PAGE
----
By Harsh Pati Singhania
Economic activity has bounced back after the big slump during the lockdown, and green shoots of recovery in terms of improved macroeconomic numbers are somewhat visible. There is a growing consensus that GDP will return to expansion mode as early as Q4 of this fiscal and contraction in GDP growth for the full year will be only in single digits.
However, the better-than-expected improvement was mainly through cost-cutting, which was also due to massive fall in wage bill, mainly at smaller firms, down by 22%, vis-à-vis staff costs remaining flat for larger firms. Meanwhile, sales volumes remain tepid. For listed non-financial firms, revenues were down 8% in Q2, while operating profits soared by nearly 50%.
The recovery seen in select sectors was mostly due to pent-up purchases (automobiles, oil refineries, cement, etc), temporary support to indigenous products on account of import restrictions (steel, chemicals and tyres) and increased spending during recent festivals. But this cannot be interpreted as being reflective of the underlying trend in aggregate demand or supply conditions. The services sector, which contributed 78% to overall growth over preceding two years, continues (except IT) to be deeply affected by the pandemic. Even though railway freight movement has normalised, the demand for contact-intensive services like hospitality, construction, real estate, trade and several types of transport is likely to remain subdued for some time.
The issue of sustained demand continues to remain. Producers are increasing output and shipping to dealers, but they remain unsure of retail sales. They are increasing prices to take advantage of the temporary surge in demand as well as rise in price of some inputs, while cutting costs by reducing the wage bill, travel expenses and overheads, etc, and deferring investments.
However, a continued reduction in employment and wage bill can lead to weak demand in the coming months. Private consumption demand, contributing almost three-fifths of our GDP, was slowing even pre-Covid-19. Although the pace of contraction in private spending has slowed to 11% in Q2 from 26% in Q1, we must keep in mind that it is still in contraction mode.
Without sustained recovery of demand, it would not be possible to continue economic recovery. Anecdotal evidence suggests that shoppers have retreated after spending during the festivals. The resurgence of Covid-19 in major cities after the festivals also brought back the fear of disruption. And this apprehension amongst consumers would remain till effective vaccines are available with wide-enough reach. This is apparent in the sharp jump in household financial savings to 21.4% of GDP in Q1 of the current fiscal, up from 7.9% in Q1 last year (2019-20)—postponement of spending driving up precautionary savings.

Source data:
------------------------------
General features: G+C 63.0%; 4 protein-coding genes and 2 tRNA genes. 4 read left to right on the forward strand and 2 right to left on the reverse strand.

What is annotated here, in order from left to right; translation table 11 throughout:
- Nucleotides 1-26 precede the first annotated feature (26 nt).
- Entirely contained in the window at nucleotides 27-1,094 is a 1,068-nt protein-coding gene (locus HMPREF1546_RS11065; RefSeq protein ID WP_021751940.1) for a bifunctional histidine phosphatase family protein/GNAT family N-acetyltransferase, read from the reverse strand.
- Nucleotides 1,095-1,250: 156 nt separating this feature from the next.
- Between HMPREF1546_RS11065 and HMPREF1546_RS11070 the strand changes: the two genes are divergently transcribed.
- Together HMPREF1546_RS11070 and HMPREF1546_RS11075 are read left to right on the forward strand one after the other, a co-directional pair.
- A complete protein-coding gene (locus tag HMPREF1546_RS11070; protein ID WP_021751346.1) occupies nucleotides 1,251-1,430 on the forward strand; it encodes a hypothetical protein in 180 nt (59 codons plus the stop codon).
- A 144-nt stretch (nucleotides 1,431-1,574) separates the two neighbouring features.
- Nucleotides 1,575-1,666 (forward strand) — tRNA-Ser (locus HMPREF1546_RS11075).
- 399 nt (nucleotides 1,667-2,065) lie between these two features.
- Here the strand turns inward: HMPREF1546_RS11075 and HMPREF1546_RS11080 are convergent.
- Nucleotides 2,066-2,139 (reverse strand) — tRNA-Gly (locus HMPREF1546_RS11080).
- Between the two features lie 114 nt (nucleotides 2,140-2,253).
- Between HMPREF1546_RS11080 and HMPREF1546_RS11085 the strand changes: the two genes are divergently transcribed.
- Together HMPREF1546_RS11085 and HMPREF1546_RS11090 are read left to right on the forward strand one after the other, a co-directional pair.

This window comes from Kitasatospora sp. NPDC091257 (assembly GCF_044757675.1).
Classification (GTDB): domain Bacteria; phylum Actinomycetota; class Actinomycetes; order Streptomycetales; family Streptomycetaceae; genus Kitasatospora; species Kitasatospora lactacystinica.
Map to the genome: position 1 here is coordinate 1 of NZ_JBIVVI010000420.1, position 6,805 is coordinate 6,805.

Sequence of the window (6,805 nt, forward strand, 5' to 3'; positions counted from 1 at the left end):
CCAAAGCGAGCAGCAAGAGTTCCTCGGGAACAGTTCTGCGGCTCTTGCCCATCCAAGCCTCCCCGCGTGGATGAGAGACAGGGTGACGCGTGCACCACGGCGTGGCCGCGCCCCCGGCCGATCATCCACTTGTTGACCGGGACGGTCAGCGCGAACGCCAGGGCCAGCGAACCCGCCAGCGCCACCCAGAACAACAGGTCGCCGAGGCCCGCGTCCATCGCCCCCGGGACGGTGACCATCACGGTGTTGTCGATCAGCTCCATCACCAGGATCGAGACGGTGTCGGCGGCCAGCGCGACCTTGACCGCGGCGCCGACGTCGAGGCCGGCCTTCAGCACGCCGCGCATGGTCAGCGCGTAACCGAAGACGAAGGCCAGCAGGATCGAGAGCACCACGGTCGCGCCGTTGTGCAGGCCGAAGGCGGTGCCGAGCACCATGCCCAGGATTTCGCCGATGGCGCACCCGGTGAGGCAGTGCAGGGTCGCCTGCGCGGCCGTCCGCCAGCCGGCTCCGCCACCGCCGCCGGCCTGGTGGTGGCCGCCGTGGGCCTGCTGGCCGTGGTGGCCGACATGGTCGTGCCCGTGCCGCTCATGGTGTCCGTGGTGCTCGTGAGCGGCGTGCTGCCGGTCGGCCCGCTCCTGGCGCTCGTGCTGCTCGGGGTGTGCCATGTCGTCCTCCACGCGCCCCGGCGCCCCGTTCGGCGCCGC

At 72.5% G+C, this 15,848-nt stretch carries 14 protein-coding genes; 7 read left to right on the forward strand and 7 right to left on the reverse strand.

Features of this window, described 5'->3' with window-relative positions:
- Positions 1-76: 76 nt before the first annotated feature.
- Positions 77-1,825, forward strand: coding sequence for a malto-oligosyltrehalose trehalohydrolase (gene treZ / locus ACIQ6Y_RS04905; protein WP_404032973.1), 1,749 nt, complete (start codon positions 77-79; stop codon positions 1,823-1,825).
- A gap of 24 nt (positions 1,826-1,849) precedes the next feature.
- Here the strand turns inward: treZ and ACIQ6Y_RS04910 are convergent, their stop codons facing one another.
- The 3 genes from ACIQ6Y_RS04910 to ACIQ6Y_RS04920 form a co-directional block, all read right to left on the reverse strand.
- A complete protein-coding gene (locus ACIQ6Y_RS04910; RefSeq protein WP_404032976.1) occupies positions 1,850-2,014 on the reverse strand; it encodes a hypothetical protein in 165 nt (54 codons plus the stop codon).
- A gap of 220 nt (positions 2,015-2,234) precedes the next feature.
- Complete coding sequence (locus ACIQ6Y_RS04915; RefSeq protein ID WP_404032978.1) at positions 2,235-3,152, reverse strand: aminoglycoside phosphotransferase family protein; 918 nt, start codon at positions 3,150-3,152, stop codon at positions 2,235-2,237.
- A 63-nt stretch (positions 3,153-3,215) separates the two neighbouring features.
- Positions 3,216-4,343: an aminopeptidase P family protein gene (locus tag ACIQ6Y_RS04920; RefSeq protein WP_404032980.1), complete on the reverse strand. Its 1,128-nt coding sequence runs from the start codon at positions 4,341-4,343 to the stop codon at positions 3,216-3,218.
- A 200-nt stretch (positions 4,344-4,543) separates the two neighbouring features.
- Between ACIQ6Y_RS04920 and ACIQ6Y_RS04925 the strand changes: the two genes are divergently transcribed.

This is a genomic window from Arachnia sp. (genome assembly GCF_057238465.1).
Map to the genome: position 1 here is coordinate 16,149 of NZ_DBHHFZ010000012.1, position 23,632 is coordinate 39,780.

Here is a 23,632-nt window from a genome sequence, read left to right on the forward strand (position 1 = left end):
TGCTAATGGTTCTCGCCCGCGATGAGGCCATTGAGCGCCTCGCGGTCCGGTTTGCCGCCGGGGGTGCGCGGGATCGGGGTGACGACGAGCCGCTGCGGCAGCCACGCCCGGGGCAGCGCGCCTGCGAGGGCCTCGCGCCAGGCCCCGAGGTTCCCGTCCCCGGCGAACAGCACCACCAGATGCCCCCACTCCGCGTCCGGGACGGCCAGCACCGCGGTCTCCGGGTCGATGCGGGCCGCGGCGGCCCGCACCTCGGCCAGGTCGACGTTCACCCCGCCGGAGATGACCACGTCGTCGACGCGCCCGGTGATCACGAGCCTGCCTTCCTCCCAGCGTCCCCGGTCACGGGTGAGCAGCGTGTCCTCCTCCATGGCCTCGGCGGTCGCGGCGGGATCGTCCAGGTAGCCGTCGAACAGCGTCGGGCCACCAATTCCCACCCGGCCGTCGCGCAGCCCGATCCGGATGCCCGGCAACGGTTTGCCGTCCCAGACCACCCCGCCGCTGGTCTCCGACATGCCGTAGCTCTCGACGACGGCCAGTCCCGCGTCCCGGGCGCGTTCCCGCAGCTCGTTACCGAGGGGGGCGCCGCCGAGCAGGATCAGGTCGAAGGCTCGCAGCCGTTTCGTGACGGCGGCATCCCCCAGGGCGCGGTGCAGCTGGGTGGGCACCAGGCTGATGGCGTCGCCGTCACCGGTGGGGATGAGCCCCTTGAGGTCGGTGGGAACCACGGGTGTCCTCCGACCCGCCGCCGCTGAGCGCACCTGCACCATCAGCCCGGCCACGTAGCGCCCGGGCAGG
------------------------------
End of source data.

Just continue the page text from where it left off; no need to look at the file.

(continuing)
The weak consumer confidence as noted by RBI would be exacerbated if high inflationary trend is sustained. High prices of fuel, food and healthcare items are constraining consumers’ capacity to spend on discretionary items. Consumer inflation is nearly 7% in the past quarter, and even if it recedes to sub-5% level as expected during the first half of the next fiscal year, it would still be high in a convalescing economy.
The pandemic would essentially mean a loss of two years of growth in consumption. Some estimates, like CRISIL, expect a permanent output loss of 9-10% of GDP. In such a scenario, private investment is unlikely to perk up despite tax breaks and low interest rates, as the full utilisation of the existing capacities is still far away. Capacity utilisation fell sharply from 69.9% in Q4FY20 to 47.3% in Q1FY21. Although it has improved since then to 62.6% in Q2, but it well below the long-term average of 74%, highlighting significant unutilised capacity either because of supply constraints or lack of demand. It is still not enough to trigger capex as most firms would not be keen on building new capacities now, and would be focused more on deleveraging.